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Viscount Bridgeman: My Lords, I am most grateful to the Minister for that comprehensive explanation of the two orders. The physical data order extends the entry requirement for both visa and non-visa nationals, which they must obtain for clearance before travelling to the UK. Apart from the saving in time by processing such applications before arrival in the distant country, it also saves the complications that could arise in certain circumstances in which entry would otherwise be refused at the port of entry. That is a policy that we certainly support, and it is clearly a matter of some satisfaction that the pilot scheme in Sri Lanka has worked well. We accordingly support the move to extend the policy to the other countries in east Africa.

We also welcome the tightening of the requirements in respect of the documents relating to documents issued pursuant to the UN convention on refugees by requiring the production of fingerprints to the Immigration Service. We welcome the effect that that will have on applications under another identity or where national security is involved. I am grateful to the Minister for outlining the safeguards that are in place to ensure that that is not abused.

The other, related order tightens up the loophole in the previous order and provides that an entry clearance shall no longer have effect as to leave to entry when that entry clearance is endorsed on a refugee travel document. We are pleased to note that that is not retrospective and applies only to those refugee documents endorsed after 27 February 2004. We on these Benches support the two orders.

Lord Avebury: My Lords, we are also much obliged to the Minister for her comprehensive explanation of the orders. We are in favour in general terms of the better use of physical data in preventing illegal immigration and are aware of the useful work that is already being done on that subject. In Sub-Committee F we had the opportunity to visit Oakington, where we were told that some people who had been refused asylum came round the second time and were being detected by the fingerprint system. To that extent, we are already making good use of biometric data and there is no reason in principle why that should not be extended. However, we need to be assured that the present proposals are both proportionate and compatible with data protection considerations. I am grateful to the Minister for her remarks on those matters.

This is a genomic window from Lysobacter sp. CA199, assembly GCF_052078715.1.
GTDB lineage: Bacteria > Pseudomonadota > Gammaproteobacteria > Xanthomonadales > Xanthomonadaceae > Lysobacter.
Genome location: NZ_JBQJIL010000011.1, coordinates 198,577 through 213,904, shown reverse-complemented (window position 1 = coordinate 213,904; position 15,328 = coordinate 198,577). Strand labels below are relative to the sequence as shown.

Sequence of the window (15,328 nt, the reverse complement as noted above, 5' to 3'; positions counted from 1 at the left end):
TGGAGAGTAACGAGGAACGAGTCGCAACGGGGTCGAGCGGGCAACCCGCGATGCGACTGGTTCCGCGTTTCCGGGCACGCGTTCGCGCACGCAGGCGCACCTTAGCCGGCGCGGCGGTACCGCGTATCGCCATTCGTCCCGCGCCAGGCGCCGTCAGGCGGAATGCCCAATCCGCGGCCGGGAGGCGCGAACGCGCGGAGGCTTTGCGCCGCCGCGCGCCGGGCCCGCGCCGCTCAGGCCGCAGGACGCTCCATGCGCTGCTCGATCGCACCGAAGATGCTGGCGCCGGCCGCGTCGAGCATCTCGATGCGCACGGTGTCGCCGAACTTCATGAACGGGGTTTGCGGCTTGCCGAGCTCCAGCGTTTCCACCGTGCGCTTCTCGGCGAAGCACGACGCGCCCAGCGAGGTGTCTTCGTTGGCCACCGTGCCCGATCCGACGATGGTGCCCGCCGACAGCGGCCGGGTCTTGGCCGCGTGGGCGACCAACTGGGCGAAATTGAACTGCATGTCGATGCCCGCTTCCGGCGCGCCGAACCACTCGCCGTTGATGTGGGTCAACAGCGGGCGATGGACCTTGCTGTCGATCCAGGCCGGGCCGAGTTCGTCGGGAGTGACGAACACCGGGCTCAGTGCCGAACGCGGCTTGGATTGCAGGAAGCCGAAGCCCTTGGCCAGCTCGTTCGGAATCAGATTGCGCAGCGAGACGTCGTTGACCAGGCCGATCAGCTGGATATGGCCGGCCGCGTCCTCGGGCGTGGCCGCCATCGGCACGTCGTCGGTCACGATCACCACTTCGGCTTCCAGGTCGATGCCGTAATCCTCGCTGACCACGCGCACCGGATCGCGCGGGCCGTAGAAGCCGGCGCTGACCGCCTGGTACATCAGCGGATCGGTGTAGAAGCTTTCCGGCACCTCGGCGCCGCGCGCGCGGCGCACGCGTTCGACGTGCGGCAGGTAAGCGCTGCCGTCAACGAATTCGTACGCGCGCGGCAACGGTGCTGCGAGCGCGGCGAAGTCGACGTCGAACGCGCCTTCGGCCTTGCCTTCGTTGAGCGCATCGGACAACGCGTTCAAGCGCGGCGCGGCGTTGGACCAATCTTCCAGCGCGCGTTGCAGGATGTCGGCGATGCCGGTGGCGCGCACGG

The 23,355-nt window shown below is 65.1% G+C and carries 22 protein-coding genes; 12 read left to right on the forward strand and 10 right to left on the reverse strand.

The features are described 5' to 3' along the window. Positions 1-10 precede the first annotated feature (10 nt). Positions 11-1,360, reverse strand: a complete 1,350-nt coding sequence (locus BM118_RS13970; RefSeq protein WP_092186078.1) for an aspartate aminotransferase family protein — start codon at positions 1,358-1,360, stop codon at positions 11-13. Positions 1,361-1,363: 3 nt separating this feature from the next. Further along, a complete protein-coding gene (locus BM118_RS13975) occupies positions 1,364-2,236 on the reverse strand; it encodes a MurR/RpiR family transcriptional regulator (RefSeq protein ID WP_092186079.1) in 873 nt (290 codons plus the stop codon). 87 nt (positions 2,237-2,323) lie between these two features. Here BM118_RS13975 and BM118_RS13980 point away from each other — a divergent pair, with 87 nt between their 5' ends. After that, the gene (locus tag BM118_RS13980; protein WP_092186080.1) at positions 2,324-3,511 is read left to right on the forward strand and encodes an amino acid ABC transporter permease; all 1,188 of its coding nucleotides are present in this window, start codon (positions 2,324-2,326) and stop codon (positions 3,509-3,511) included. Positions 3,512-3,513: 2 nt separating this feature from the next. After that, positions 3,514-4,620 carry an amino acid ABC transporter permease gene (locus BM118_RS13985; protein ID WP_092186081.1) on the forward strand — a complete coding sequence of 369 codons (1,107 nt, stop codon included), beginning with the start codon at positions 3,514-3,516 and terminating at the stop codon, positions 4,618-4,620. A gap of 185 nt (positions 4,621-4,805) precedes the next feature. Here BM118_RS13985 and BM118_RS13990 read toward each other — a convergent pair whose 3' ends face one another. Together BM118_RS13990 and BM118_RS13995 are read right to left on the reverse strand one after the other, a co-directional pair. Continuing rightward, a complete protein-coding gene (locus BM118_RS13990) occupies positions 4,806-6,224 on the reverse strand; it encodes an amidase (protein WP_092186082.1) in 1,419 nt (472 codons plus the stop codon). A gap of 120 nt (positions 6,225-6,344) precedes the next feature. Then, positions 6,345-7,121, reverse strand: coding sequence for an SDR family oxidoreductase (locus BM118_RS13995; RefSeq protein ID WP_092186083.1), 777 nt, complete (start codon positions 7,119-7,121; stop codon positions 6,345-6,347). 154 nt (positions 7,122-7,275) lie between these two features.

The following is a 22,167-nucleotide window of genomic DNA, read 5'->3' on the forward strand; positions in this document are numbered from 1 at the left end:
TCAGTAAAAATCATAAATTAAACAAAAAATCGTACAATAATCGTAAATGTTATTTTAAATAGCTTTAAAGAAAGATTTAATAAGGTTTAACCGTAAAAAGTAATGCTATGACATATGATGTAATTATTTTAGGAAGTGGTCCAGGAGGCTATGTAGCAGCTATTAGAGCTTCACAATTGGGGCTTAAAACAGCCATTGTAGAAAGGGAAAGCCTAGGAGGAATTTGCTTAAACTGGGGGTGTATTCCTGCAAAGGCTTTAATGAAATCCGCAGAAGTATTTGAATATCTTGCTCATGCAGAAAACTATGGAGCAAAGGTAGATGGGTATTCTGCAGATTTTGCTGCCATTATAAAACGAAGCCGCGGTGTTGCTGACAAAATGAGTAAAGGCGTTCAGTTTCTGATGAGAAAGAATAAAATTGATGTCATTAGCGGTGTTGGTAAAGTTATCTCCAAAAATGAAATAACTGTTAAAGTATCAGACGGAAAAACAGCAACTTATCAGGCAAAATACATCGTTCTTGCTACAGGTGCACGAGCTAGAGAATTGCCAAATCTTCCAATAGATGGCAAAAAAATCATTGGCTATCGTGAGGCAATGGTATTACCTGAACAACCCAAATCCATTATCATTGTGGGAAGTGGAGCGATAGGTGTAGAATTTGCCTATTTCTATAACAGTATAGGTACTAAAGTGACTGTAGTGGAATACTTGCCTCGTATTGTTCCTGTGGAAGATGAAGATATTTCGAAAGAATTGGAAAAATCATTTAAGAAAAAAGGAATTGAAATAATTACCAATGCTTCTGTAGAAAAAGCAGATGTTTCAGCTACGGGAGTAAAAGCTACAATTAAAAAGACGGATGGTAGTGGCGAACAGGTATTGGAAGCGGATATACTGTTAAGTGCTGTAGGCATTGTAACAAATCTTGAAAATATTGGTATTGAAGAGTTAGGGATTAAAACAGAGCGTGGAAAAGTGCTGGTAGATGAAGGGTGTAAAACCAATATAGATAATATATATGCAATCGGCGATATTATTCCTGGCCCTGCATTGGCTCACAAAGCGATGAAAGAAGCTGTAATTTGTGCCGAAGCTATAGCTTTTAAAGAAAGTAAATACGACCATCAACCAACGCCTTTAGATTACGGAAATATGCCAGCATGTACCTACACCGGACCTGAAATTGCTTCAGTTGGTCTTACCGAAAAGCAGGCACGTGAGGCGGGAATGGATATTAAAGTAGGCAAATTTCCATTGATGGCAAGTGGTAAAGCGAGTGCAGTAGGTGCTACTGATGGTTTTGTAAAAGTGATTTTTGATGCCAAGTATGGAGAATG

We do not have the letter referring to proportionality that the Minister said was sent by her colleague in another place to the committee. I asked in the Printed Paper Office and in the Library, and I can tell the Minister that it was not on POLIS. Therefore, I have come into the Chamber without full knowledge of the report made by the Minister in another place, although I have had the opportunity of studying what she said before the Standing Committee on Delegated Legislation.

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The Minister in another place explained that the purpose was to extend the use of biometric controls to the countries mentioned today. She also gave some information about the results from the letter; she said that 14,000 fingerprints had been taken in Colombo and that the result was that seven people were positively identified and two of them received prison sentences. In reply to a question from Mr Boswell, she said that if one considered the decline in applications from Colombo and compared it with the equivalents from India and Pakistan, there was a more than proportionate reduction. Therefore, fingerprinting had been effective, not only in catching people who committed offences but in deterring unjustified applications from Colombo. I would very much like to have seen the coloured graphs that the right honourable Lady mentioned in her speech to the Standing Committee; I hope that copies of them can be placed in your Lordships' Library.